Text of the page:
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Do some companies still pay scrip to employees?

Is company store scrip still in use anywhere?
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By Richard Giedroyc

Is company store scrip still in use anywhere?
Payroll cards come close since they aren’t universally accepted. Payroll cards are a legal form of wage payment, according to the American Payroll Association. There is an ongoing lawsuit in Pennsylvania where a restaurant franchise is being sued by an employee, claiming she is receiving less than minimum wage due to fees attached to a bank payroll card in which she is being paid. Forest product businesses in Wisconsin are still exempt from having to pay employees in U.S. currency rather than in company store money. In 2008 Wal-Mart de Mexico was ordered by Mexico’s Supreme Court of Justice to cease paying Mexican employees in company store vouchers. Other company scrip or cash substitutes may still be in use elsewhere.

What method do you suggest is best for evaluating prooflike coins?
I’ve always understood standing the coin on the edge of a ruler, then seeing just how many inches of the ruler can be read through the reflectivity of the coin surface will determine the depth of the prooflike surfaces. This, of course, won’t work if your coin has already been slabbed by a third-party certification service. If you are considering purchasing a slabbed prooflike coin, ensure the coin was certified by a well-recognized service for this reason.

What is considered to be the ultimate prooflike surface for a coin?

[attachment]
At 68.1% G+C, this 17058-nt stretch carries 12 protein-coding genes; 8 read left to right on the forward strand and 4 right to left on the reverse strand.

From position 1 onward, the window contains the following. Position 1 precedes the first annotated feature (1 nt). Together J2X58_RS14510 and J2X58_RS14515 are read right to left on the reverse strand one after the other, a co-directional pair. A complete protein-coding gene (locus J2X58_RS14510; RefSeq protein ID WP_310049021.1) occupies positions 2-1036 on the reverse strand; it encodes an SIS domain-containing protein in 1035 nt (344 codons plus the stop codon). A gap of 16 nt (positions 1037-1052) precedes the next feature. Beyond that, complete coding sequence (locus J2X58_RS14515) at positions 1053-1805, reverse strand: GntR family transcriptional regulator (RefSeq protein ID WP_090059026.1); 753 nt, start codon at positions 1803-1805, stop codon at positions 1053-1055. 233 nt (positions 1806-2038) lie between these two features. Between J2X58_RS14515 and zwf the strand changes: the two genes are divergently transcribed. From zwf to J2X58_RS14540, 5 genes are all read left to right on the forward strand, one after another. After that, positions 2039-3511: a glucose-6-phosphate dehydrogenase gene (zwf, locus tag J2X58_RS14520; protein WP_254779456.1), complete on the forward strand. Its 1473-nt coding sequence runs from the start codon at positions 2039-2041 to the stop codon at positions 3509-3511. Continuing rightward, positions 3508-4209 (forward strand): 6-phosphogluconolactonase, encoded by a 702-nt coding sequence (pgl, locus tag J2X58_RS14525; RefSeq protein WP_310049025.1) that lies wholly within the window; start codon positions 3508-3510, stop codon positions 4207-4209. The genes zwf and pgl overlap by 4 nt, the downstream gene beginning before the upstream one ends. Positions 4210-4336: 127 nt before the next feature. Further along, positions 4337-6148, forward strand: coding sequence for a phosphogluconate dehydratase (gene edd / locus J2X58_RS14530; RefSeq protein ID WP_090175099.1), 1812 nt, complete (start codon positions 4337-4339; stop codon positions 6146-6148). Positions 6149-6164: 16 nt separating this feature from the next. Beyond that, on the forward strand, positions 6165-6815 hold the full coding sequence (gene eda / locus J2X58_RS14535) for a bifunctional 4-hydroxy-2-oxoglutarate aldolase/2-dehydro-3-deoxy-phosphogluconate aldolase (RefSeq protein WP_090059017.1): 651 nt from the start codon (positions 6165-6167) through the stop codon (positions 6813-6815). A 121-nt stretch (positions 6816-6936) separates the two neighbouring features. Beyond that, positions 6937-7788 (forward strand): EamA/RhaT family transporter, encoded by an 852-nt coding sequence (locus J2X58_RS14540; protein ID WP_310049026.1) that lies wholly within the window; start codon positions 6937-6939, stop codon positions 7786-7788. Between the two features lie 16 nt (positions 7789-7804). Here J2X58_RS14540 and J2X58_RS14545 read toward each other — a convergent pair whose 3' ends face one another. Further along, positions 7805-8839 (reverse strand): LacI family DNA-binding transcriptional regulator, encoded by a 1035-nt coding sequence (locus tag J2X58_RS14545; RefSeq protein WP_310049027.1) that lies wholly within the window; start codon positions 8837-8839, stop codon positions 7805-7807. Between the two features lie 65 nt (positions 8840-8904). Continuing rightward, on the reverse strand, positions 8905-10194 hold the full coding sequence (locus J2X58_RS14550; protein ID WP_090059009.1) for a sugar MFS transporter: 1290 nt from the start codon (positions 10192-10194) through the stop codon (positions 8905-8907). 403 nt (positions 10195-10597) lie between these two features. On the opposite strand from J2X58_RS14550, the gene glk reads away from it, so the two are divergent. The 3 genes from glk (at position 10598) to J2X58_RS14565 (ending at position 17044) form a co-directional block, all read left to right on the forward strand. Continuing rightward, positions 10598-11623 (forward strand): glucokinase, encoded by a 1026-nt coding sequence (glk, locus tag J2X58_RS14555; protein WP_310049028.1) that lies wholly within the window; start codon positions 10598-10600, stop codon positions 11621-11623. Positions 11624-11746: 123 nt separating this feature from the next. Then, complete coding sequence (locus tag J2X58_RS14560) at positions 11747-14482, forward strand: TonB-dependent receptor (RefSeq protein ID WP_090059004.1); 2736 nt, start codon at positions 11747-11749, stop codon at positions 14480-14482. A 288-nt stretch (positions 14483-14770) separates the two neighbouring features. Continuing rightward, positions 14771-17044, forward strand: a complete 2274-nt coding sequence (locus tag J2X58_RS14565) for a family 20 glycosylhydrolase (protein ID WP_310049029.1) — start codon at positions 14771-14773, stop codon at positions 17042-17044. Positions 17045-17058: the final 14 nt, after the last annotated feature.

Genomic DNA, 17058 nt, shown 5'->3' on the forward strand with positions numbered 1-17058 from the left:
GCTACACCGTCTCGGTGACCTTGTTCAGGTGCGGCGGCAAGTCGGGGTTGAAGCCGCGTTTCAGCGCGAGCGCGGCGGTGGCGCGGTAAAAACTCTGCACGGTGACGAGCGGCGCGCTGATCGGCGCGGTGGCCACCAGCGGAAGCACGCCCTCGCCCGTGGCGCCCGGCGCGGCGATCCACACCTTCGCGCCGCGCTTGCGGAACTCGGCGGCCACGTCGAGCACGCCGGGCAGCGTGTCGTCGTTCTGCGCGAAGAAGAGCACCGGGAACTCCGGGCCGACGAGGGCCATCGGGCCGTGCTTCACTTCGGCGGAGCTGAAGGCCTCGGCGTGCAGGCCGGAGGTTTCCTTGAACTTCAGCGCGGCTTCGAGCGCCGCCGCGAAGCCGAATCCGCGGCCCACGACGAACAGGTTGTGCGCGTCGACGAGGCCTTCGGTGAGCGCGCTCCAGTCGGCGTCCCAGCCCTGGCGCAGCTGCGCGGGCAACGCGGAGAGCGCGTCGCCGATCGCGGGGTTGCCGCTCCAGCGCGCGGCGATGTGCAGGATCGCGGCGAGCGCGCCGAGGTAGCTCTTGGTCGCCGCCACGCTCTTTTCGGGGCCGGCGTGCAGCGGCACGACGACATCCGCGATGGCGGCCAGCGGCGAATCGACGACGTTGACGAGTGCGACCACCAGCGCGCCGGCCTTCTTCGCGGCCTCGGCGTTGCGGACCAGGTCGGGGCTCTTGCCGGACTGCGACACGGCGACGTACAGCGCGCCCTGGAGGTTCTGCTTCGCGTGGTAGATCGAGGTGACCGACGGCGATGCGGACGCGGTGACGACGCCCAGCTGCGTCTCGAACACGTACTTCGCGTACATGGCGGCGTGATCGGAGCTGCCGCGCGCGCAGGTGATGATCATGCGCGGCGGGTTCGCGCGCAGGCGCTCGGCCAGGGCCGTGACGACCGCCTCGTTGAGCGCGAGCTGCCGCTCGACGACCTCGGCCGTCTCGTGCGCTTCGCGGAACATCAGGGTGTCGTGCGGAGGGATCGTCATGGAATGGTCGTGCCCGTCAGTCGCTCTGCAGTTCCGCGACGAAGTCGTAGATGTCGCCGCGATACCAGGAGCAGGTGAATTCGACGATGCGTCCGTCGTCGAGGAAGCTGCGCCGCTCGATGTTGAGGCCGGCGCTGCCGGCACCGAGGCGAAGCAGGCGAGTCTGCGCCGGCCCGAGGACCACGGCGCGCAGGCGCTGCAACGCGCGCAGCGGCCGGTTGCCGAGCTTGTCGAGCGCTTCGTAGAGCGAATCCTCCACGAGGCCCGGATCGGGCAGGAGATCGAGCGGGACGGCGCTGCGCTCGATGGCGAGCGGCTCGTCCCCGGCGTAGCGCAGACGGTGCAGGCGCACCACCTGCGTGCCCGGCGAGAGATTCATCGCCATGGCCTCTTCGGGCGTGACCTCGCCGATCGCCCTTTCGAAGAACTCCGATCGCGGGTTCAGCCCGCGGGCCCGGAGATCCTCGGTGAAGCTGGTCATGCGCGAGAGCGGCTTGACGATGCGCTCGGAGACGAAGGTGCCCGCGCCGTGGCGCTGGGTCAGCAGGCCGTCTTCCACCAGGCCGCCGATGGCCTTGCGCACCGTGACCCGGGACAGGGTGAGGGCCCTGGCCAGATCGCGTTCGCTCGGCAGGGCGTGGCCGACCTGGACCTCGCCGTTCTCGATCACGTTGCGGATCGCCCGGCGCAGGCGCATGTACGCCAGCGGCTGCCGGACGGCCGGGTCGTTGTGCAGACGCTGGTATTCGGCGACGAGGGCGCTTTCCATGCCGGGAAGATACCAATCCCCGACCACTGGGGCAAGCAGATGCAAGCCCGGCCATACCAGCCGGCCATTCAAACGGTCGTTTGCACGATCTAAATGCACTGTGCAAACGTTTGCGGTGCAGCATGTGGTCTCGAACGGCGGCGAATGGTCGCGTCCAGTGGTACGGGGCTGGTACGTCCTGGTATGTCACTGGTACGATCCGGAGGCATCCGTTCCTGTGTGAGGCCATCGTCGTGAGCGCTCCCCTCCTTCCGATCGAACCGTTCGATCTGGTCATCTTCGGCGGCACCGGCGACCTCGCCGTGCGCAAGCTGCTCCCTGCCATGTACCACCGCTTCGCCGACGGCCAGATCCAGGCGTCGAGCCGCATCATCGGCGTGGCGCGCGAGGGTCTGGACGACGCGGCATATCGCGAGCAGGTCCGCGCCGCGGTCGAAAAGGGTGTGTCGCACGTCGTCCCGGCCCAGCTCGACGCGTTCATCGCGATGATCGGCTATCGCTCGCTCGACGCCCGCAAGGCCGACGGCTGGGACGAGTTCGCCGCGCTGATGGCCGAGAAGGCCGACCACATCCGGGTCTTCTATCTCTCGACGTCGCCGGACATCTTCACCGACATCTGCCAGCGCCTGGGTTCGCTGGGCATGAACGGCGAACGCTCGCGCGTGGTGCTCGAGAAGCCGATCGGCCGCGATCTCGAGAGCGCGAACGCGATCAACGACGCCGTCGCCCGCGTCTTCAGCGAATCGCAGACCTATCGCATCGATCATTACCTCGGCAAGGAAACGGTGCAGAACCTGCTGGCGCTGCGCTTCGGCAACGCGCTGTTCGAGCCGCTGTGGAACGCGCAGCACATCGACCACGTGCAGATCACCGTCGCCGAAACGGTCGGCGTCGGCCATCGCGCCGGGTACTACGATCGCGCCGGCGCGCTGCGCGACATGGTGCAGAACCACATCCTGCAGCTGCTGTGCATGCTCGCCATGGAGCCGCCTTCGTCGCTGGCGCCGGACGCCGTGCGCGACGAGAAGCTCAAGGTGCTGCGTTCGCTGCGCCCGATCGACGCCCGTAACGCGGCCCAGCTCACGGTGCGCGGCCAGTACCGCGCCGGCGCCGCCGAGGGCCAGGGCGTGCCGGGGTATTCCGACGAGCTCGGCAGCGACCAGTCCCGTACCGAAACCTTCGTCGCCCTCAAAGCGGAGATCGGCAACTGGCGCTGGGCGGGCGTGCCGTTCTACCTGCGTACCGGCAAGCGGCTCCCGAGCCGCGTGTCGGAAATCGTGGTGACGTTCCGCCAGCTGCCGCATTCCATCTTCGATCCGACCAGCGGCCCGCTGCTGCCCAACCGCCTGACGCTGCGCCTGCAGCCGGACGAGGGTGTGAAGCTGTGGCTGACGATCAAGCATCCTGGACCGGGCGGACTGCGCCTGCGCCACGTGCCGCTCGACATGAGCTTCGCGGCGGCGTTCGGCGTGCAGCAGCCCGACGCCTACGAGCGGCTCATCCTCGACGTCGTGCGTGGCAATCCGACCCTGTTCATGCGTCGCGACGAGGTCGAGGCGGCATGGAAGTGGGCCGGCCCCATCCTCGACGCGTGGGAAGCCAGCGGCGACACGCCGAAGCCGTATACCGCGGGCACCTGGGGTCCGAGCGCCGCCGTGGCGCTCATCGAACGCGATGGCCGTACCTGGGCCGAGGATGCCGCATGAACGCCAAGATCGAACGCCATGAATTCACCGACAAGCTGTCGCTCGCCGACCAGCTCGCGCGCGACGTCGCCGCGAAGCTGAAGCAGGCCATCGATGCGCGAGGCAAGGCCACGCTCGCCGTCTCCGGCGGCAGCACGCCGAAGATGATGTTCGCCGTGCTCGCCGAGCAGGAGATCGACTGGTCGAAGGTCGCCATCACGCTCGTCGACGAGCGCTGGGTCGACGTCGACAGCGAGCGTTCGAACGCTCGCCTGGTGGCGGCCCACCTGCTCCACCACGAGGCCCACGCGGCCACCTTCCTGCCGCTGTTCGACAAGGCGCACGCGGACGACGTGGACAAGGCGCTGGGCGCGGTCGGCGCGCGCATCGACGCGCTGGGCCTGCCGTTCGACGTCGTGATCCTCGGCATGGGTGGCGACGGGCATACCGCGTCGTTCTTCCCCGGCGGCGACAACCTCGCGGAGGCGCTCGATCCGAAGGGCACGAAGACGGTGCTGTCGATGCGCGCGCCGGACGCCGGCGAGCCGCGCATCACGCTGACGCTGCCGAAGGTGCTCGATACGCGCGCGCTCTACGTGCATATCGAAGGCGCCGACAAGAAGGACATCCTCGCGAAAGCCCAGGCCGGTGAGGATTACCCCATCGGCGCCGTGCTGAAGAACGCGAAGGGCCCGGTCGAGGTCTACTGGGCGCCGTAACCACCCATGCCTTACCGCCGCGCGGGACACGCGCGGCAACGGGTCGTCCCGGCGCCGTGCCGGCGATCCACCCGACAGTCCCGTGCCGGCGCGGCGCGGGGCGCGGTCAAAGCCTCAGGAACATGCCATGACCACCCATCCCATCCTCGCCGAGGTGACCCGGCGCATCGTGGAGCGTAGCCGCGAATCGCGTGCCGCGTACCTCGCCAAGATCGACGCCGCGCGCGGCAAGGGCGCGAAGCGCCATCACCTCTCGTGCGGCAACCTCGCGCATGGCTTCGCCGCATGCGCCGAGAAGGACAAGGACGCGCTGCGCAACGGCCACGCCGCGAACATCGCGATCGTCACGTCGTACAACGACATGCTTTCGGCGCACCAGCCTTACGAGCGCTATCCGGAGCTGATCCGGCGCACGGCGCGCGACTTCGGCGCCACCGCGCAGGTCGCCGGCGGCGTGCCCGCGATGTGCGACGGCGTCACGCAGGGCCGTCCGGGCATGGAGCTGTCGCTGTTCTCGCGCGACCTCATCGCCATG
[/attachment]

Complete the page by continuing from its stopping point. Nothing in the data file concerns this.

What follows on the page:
A Deep Mirror Prooflike coin is what is normally encountered, this being a coin with a surface reflectivity of more than four inches. (A semi prooflike coin has up to two inches reflectivity, while a prooflike has between two and four inches reflectivity.) There is a seldom encountered ultra prooflike designation. There is disagreement regarding if this designation requires eight or 12 inches depth to qualify.

I understand prooflike coins were the result of basining. Can you explain basining?
Business strike coinage dies were routinely polished just before they were placed in the coining press. Basining is this polishing process. It involves machining the die surface using fine die polish, resulting in a slightly concave striking surface. If the basined dies were buffed it would result in a more intense proof-like result to the coins that followed. Not all polished dies resulted in prooflike coins. Even when prooflike quality coins did result, this “finish” would likely only occur on early strikes. As the dies wore the quality of the coinage details and any mirror-like surface qualities would diminish on these late die state strikes.

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